‘Easy, with some tricky ques­tions’

Sun­day’s JEE (Main) pa­per 1 had one chem­istry ques­tion with no in­cor­rect op­tion, while the physics por­tion took up a lot of time, say ex­perts

Hindustan Times (Delhi) - HT Education - - Front Page - HT Ed­u­ca­tion Cor­re­spon­dent

One chem­istry ques­tion had no in­cor­rect op­tion, while an­other had not been cov­ered in the NCERT book, in the JEE (Main) 2013, con­ducted in the off­line mode on April 7, 2013, across 81 cities. More than 10 lakh stu­dents re­port­edly took the test. Only the top 1.5 lakh stu­dents will be el­i­gi­ble for the ad­vanced exam. Ex­perts say that this year’s pa­per 1 was easy but had “some tricky ques­tions.”

‘Ex­pect a high cut-off’

Over­all, the pa­per was balanced and checked a stu­dent for his knowl­edge as well as prob­lem-solv­ing abil­i­ties. The pa­per was eas­ier than last year’s AIEEE and was pri­mar­ily based on the NCERT text­books, say ex­perts.

Ac­cord­ing to RL Trikha, HOD (dis­tance ed­u­ca­tion) and di­rec­tor, FIITJEE, “The ques­tion pa­per pat­tern was same as AIEEE 2011 and 2012 with 30 ques­tions each in physics, chem­istry and math­e­mat­ics. This means that the cut-off is ex­pected to go higher as the pa­per was easy.”

Pa­per com­po­si­tion

“As far as physics is con­cerned, the ques­tions were dis­trib­uted over the en­tire syl­labus bar­ring a few topics such as laws of mo­tion, which did not have a sin­gle ques­tion. Out of 30 ques­tions, 14 were easy, 10 were nei­ther dif­fi­cult nor easy and six were dif­fi­cult. The ex­pected cut-off for physics is 50 out of 120, for a stu­dent to be able to qual­ify with the top 1.5 lakh stu­dents,” says Aakash Chaudhry, di­rec­tor, Aakash Ed­u­ca­tional Ser­vices Ltd.

TK Bansal, CEO, Bansal Tu­to­ri­als, how­ever, feels that the physics por­tion was tricky and time con­sum­ing. “Stu­dents who re­vised the NCERT book really well were able to com­plete the pa­per within the stip­u­lated time pe­riod, some even 30 min­utes be­fore time. Topics like SHM, wave op­tics and fluid me­chan­ics were over-em­pha­sised,” he says.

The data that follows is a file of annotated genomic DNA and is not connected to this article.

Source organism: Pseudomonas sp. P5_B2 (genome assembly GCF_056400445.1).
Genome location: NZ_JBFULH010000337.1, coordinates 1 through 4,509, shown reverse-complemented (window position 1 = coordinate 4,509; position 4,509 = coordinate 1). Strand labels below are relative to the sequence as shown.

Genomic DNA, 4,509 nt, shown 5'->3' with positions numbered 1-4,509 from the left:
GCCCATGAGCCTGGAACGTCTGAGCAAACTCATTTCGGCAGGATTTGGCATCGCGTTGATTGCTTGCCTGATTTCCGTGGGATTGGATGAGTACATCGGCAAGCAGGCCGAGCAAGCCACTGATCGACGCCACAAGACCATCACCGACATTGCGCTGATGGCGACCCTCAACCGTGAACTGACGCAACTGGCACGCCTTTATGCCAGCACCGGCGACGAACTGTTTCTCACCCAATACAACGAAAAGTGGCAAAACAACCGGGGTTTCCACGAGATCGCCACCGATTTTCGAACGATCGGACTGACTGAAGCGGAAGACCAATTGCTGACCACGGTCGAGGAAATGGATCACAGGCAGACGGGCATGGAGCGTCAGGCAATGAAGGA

As far as the chem­istry por­tion is con­cerned, Code P had 12 easy, 10 mod­er­ate and eight dif­fi­cult ques­tions. “The cut-off should be 48 marks out of 120 marks. Most of the ques­tions were based on the the­ory given in the NCERT text­book. How­ever, in Code P, the ques­tions 38, 44, 48 and 59 did not have the re­quired the­ory in the NCERT text­book. Ques­tion 32 had two cor­rect op­tions as it was given in the NCERT book. In ques­tion 38, in­stead of the root mean square speed, the mean square speed was men­tioned. The ques­tion in its present form can­not be solved. Ques­tion 44 has, ap­par­ently, all the four op­tions cor­rect. Ques­tion 59 was based on the Bhopal gas tragedy, for which noth­ing is given in the NCERT book,” Chaudhry adds.

The math­e­mat­ics sec­tion was also well-balanced. Ten, eight and five ques­tions were asked from al­ge­bra, cal­cu­lus and co-or­di­nate ge­om­e­try, re­spec­tively. “Nearly 60% ques­tions were easy. The as­ser­tion-rea­son­ing ques­tions were good enough to con­fuse any stu­dent and will def­i­nitely play a ma­jor role in de­cid­ing the ranks,” says Chaudhry.

“Stu­dents with a good grip over topics like cal­cu­lus, ma­tri­ces and de­ter­mi­nants could do the pa­per eas­ily,” Bansal adds.

PTI

Stu­dents take the JEE (Main) at a Gur­gaon cen­tre on April 7, 2013

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